after this, I tell you," he reiterated, observing a slight smile
of incredulity on the faces of both his companions.

" I do not feel quite so confident of their being as sober as
judges to-morrow, as I do about their being as drunk as pigs
to-night," said the Captain • " though, to be sure, I do not
know what judges are in Norway ; but it does seem to me
that five or six orts* are rather a liberal allowance, in a
country where one can get roaring drunk for half-a-dozen
ski Rings."

" That is just the very thing I do not want them to do,"
said Birger. " Whenever a Norseman gets roaring drunk,
he is sure to kick up a row : it is very much better that they
should get beastly drunk at once ; then they go to sleep and
sleep it off, and no one the wiser."

* An ort, or mark, is the fifth part of a specie-daler, equivalent to
ninepence or tenpence of our money. A shilling' is about the same as
an English halfpenny ; the word, however, is pronounced exactly the
same as our English word shilling, the /.: being soft before i ; a circum-
stance which rather perplexes the stranger in his calculations.


"I should have thought, though," said the Captain, "that
j'ou gave them quite enough for that, and a good remainder
for another day into the bargain."

" It is little you know of the Norwegian, then," said
Birger, " or, for the matter of that, of the Swede either : he
is not the man to make two bites of a cherry, or to leave his
brandy in the bottom of the keg. Besides, they will con-
sider themselves upon honour. They asked my leave to get
drunk on this particular night, and I gave them the money
to do it with ; it would be absolute swindling, to get drunk
with my money on any other occasion."

" Upon my word," said the Captain, " this a terrible draw-
back to your beautiful country. Our fellows in Ireland used
to get drunk now and then, to be sure, but they had always
the grace to be ashamed of it. These scoundrels do it in such
a business-like way."

" Your countryman, Laing, sets that down to the score of
our virtues," said Birger. " He considers it much better to
act upon principle, like our people, than to yield to tempta-
tion, as your English and Irish sots do. I must say, though,
that he is not half so indulgent to us poor Swedes."

" My countryman, Laing," said the Parson, " though a
very observant traveller, is, also, a very extreme re-
publican and a very prejudiced writer. He gives us facts in
monarchical Sweden, as well as in republican Norway, and he
gives them as he sees them, no doubt ; but, he looks at the
two countries through glasses of different tints. Now, my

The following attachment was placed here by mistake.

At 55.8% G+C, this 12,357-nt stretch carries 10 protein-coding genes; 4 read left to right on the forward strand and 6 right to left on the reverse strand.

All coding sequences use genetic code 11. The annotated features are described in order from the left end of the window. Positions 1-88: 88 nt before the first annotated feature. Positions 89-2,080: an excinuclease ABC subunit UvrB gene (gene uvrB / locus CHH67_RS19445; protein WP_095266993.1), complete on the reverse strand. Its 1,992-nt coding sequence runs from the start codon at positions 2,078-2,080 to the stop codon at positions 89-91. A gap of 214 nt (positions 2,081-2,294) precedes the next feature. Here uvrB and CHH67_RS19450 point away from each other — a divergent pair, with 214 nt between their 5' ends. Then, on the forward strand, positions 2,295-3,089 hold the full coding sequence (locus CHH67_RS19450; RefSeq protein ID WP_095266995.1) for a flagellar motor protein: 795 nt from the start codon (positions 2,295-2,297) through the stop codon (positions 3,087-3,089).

idea is, that, in point of drunkenness, there is not a pin to

" Yes, but there is, though," said Birger. " The Norwegian
is quarrelsome in his cups ; and you will seldom find that in
any part of Sweden, unless in Scania, and the Scanians are half
Danes yet. I had the precaution to take away those gentlemen's
knives when I gave them the money for their brandy (and,
I must admit, they gave them up with very good grace), or,
the chances are, that we shoukHiave lost the services of that
ass Jacob, and given a job for the Landamptman to-morrow.
Why, half the party-coloured gentlemen in the castle at


Christiania have earned their iron decorations in some
drunken brawl or other." *

" Well, that may be," said the Parson. " I have not ex-
perience enough to gainsay you ; but you must admit that as
far as simple drinking goes, the two nations have the organ
of drunkenness pretty equally developed."

" I should think it must be a barrel organ, then," said the
Captain, "if we are to judge by the quantity it contains."

"Thank your stars it has got a good many stops in it.
The Scandinavian does not drink irregularly, like your
people whom you can never reckon upon for two clays
together. He has his days of solemn drunkenness — some
of them political, such as the coronation ; or the king's
name day ; or, here, in Norway, the signing of their cursed
constitution. Some of them, again, are religious — such as
Christmas, and Easter, and Whitsuntide : these are days in
which all Scandinavia gets drunk as one man. And there
are a few little domestic anniversaries besides — such as
christenings and weddings ; but, this is all, except a chance
affair, like this ; so that, by a glance at the calendar, and a
little inquiry into a man's private history, you may always
know when to find him sober, and fit for work."

" Sober, meaning three or four glasses of brandy ?" said
the Parson.

" Yes," said Birger. " He seldom goes beyond that, on
ordinary days ; and, therefore, on festivals like this, I think
him very well entitled to make up for it."

* Since the abolition of capital punishment in Norway — a measure
that does not seem to answer at all — murderers are confined, like other
criminals, in the castle at Christiania. They may be seen in dresses of
which each sleeve and leg has its own colour, sweeping the streets and
doing other public work ; and a very disgusting sight it is. The average
of crime is very high in Norway — perhaps higher than in any country
known, and particularly crimes of violence. This may be accounted
for, partly by their wonderful drunkenness, and partly by the very
inefficient state of the Church, and the almost total absence of the re-
ligious element in an education which is artificially forced by state enact-
ments. In Norway there is a vei-y great disproportion between intellect
and religion.


"I think, though," said the Parson, " when I was in Swe-
den, last year, I did see such things as stocks for drunkards,
at some of the church doors."

" Yes, you did, at all of them ; but, you never saw any
one in them. How is a mayor to order a man into the
stocks, for drunkenness, when the chances are, that he was
just as drunk himself on the very same occasion ?"

" How do you account for this universal system of drink-
ing spirits V* said the Captain.

" It is easy enough to account for it," said the Parson ; for
Birger rather shirked the question. " Every landed pro-